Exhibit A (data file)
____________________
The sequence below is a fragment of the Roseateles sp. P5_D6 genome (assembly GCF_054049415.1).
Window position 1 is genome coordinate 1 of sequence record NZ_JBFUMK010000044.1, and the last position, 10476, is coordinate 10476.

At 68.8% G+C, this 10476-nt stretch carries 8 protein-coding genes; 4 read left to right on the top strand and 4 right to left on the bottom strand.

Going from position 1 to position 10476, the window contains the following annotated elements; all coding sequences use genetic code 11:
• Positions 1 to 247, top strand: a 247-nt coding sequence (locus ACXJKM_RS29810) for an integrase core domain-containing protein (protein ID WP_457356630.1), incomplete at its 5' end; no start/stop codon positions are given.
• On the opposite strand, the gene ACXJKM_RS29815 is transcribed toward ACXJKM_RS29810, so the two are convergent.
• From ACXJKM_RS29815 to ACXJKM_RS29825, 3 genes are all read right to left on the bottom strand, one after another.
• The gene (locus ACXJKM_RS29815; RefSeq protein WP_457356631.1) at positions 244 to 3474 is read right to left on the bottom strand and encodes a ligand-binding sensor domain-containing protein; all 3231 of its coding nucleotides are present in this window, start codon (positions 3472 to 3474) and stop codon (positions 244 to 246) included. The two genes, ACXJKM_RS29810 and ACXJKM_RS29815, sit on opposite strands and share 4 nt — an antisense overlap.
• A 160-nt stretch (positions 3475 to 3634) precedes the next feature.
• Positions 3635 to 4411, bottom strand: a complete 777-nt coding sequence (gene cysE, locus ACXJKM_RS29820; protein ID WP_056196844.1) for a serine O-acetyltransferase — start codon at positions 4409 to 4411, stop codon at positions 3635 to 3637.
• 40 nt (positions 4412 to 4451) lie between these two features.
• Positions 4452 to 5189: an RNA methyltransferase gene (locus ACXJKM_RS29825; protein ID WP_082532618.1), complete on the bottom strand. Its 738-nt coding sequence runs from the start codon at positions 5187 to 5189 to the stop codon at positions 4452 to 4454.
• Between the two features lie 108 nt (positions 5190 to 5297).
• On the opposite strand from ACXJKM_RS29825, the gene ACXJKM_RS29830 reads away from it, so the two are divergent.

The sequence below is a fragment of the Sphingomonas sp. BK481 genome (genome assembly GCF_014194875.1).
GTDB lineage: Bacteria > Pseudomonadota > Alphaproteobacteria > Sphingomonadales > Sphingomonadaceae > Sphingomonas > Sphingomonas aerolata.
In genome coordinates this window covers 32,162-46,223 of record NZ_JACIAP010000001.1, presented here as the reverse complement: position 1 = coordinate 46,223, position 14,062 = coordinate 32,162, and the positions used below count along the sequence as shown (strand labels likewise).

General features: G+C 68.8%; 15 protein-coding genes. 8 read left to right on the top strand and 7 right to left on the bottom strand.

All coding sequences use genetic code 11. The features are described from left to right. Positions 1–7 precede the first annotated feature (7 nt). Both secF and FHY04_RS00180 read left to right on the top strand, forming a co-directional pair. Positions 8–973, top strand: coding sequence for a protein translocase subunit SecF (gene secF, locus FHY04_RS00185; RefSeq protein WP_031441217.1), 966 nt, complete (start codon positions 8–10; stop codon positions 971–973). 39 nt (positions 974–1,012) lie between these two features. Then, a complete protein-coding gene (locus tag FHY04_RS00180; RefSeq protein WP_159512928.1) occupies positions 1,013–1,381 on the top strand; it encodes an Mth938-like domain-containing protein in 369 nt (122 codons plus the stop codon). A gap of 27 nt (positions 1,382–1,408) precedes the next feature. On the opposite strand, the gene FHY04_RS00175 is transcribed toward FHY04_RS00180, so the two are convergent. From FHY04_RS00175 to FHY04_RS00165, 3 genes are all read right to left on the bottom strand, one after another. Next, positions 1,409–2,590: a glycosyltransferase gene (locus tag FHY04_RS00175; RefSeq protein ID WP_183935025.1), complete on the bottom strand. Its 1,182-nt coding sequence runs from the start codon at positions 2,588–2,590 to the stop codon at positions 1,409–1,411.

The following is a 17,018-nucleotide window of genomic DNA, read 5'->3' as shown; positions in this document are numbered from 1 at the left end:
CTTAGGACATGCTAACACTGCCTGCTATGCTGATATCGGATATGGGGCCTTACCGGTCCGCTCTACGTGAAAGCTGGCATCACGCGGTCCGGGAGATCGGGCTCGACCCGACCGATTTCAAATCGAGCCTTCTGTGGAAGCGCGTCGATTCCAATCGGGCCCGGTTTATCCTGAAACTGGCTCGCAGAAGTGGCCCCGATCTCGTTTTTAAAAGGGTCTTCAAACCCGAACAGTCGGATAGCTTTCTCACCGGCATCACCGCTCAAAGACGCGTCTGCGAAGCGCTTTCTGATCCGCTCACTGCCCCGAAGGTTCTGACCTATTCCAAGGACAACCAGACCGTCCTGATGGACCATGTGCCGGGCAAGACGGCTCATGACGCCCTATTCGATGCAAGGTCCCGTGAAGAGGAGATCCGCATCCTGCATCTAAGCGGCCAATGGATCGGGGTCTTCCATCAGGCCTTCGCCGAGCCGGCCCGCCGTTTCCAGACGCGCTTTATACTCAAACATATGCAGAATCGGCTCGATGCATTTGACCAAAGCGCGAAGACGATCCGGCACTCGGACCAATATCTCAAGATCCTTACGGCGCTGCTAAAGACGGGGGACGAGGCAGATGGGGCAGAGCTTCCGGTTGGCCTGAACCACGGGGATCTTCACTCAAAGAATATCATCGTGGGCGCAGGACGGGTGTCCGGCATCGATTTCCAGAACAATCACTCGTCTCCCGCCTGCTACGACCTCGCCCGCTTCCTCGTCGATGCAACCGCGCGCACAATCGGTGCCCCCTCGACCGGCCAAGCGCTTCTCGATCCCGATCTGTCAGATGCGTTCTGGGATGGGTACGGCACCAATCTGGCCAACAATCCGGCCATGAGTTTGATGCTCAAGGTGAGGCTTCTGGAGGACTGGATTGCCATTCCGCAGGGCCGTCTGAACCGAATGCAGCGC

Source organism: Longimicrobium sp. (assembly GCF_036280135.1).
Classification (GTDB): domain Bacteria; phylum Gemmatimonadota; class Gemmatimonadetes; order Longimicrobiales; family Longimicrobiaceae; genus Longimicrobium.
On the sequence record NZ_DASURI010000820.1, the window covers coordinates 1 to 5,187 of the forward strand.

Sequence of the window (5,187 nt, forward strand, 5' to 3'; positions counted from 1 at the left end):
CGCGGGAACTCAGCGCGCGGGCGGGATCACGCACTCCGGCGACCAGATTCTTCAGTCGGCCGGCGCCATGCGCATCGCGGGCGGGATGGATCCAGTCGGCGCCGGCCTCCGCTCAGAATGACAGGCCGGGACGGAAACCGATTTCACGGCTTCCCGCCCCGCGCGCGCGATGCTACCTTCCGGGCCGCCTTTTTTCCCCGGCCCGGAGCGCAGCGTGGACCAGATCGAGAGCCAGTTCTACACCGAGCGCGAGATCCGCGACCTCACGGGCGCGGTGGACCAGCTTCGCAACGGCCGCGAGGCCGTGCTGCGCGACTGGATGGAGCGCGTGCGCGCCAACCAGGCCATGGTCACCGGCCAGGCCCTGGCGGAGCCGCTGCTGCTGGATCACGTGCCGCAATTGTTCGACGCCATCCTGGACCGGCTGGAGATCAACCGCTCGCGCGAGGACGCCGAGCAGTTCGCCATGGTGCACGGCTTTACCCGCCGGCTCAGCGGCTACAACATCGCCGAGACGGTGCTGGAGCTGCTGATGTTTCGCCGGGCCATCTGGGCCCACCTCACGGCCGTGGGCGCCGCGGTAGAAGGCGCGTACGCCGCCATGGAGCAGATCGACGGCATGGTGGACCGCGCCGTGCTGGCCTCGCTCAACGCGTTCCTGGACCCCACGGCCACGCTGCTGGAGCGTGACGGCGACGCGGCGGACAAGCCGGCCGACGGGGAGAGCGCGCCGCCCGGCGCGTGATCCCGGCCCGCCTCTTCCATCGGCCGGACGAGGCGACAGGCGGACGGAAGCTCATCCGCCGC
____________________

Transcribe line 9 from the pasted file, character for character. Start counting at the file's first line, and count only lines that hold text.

• A 160-nt stretch (positions 3475 to 3634) precedes the next feature.